Consistent deregulation of gene expression between human and murine MLL rearrangement leukemias

Zejuan Li, Roger T. Luo, Shuangli Mi, Miao Sun, Ping Chen, Jingyue Bao, Mary Beth Neilly, Nimanthi Jayathilaka, Deborah S. Johnson, Lili Wang, Catherine Lavau, Yanming Zhang, Charles Tseng, Xiuqing Zhang, Jian Wang, Jun Yu, Huanming Yang, San Ming Wang, Janet D. Rowley, Jianjun ChenMichael J. Thirman

Research output: Contribution to journalArticlepeer-review

61 Scopus citations

Abstract

Important biological and pathologic properties are often conserved across species. Although several mouse leukemia models have been well established, the genes deregulated in both human and murine leukemia cells have not been studied systematically. We performed a serial analysis of gene expression in both human and murine MLL-ELL or MLL-ENL leukemia cells and identified 88 genes that seemed to be significantly deregulated in both types of leukemia cells, including 57 genes not reported previously as being deregulated in MLL-associated leukemias. These changes were validated by quantitative PCR. The most up-regulated genes include several HOX genes (e.g., HOX A5, HOXA9, and HOXA10) and MEIS1, which are the typical hallmark of MLL rearrangement leukemia. The most down-regulated genes include LTF, LCN2, MMP9, S100A8, S100A9, PADI4, TGFBI, and CYBB. Notably, the up-regulated genes are enriched in gene ontology terms, such as gene expression and transcription, whereas the down-regulated genes are enriched in signal transduction and apoptosis. We showed that the CpG islands of the downregulated genes are hypermethylated. We also showed that seven individual microRNAs (miRNA) from the mir-17-92 cluster, which are overexpressed in human MLL rearrangement leukemias, are also consistently overexpressed in mouse MLL rearrangement leukemia cells. Nineteen possible targets of these miRNAs were identified, and two of them (i.e., APP and RASSF2) were confirmed further by luciferase reporter and mutagenesis assays. The identification and validation of consistent changes of gene expression in human and murine MLL rearrangement leukemias provide important insights into the genetic base for MLL-associated leukemogenesis.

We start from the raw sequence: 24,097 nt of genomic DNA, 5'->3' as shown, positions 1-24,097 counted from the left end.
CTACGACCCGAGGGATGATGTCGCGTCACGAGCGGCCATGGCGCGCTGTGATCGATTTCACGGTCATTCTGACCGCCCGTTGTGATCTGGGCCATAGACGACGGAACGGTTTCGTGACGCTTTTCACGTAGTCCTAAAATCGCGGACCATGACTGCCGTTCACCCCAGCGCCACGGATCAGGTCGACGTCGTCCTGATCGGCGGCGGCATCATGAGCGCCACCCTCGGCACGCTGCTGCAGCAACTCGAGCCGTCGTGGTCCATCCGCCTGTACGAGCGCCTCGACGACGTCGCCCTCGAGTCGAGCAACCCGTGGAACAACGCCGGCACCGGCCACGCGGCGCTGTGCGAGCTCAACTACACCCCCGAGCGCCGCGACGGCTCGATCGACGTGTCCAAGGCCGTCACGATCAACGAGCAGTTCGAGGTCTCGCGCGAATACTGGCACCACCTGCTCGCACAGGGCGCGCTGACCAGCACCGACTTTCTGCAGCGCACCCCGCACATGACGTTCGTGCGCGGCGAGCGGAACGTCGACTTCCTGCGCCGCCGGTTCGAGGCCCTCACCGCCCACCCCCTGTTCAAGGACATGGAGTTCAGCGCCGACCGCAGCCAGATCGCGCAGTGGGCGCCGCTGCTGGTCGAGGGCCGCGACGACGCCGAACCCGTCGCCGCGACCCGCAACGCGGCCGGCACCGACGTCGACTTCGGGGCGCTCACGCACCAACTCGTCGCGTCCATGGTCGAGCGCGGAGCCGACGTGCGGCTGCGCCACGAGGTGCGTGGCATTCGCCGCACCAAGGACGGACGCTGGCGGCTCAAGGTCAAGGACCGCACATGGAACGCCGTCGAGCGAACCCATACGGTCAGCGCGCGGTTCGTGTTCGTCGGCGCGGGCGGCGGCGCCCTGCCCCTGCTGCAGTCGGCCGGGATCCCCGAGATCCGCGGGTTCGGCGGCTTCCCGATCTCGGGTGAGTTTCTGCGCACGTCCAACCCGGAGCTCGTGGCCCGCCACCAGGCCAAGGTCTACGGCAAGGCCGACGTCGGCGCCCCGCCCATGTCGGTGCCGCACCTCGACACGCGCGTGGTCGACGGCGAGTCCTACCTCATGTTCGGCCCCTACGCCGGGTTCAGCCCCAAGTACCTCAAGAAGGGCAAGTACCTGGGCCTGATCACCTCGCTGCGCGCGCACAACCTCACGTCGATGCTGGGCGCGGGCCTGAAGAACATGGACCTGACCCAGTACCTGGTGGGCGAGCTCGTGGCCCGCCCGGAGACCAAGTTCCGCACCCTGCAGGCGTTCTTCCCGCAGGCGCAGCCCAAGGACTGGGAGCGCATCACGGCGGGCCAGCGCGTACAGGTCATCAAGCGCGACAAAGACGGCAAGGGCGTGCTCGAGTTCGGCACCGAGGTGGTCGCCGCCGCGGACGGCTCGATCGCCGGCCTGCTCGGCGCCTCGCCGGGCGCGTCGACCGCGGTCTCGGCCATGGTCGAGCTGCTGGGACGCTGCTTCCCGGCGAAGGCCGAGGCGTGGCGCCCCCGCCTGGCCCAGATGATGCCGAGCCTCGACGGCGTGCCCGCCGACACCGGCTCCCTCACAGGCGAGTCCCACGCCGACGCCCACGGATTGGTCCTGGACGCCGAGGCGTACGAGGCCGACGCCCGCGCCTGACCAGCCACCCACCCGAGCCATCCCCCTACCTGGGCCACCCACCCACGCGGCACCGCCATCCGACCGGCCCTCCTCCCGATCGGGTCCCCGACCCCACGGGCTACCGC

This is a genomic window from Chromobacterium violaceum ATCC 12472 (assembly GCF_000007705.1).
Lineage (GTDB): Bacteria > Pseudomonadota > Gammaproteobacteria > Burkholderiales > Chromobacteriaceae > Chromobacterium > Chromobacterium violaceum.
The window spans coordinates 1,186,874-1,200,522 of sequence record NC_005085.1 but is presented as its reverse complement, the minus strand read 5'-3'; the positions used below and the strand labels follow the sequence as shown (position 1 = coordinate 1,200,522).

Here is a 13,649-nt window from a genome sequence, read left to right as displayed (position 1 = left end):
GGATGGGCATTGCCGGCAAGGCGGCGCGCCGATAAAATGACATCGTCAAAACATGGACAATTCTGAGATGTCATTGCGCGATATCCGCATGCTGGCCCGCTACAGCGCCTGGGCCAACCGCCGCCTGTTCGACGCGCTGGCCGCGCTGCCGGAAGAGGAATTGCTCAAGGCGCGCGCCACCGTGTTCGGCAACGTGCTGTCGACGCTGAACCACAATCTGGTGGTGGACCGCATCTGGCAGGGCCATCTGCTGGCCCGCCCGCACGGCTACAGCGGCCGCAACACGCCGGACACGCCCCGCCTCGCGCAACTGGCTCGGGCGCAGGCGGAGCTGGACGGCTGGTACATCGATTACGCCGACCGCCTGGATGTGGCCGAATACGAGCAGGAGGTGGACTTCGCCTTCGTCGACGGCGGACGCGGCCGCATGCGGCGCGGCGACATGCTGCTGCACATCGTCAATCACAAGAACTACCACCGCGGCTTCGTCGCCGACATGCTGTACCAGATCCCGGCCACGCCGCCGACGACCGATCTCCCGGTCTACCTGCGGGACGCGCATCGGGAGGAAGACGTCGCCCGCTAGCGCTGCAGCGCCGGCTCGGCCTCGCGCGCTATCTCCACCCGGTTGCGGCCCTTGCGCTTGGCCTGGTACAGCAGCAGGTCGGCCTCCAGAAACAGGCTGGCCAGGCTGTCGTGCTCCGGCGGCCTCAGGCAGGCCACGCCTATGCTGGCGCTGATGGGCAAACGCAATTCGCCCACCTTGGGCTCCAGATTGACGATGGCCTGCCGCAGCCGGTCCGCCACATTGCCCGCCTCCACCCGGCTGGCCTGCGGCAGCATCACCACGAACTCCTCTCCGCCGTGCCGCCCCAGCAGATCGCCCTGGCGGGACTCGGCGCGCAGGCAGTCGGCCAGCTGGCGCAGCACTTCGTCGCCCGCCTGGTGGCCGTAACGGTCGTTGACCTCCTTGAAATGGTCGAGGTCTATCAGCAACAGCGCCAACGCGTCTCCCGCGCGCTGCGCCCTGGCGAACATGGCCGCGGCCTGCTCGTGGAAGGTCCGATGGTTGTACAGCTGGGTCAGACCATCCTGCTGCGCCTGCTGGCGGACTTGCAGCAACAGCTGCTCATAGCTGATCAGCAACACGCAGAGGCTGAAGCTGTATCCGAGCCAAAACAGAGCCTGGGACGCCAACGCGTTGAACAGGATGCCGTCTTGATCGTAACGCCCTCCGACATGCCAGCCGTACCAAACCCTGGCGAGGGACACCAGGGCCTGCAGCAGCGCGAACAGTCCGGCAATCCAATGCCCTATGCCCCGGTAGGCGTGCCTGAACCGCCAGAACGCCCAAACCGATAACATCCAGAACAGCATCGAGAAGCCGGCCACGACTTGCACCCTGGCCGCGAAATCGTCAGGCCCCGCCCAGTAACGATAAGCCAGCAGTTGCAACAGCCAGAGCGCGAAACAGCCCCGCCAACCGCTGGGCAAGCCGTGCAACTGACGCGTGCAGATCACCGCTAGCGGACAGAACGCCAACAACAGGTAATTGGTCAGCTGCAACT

Original languageEnglish (US)
Pages (from-to)1109-1116
Number of pages8
JournalCancer Research
Volume69
Issue number3
DOIs
StatePublished - Feb 1 2009

ASJC Scopus subject areas

  • Oncology
  • Cancer Research

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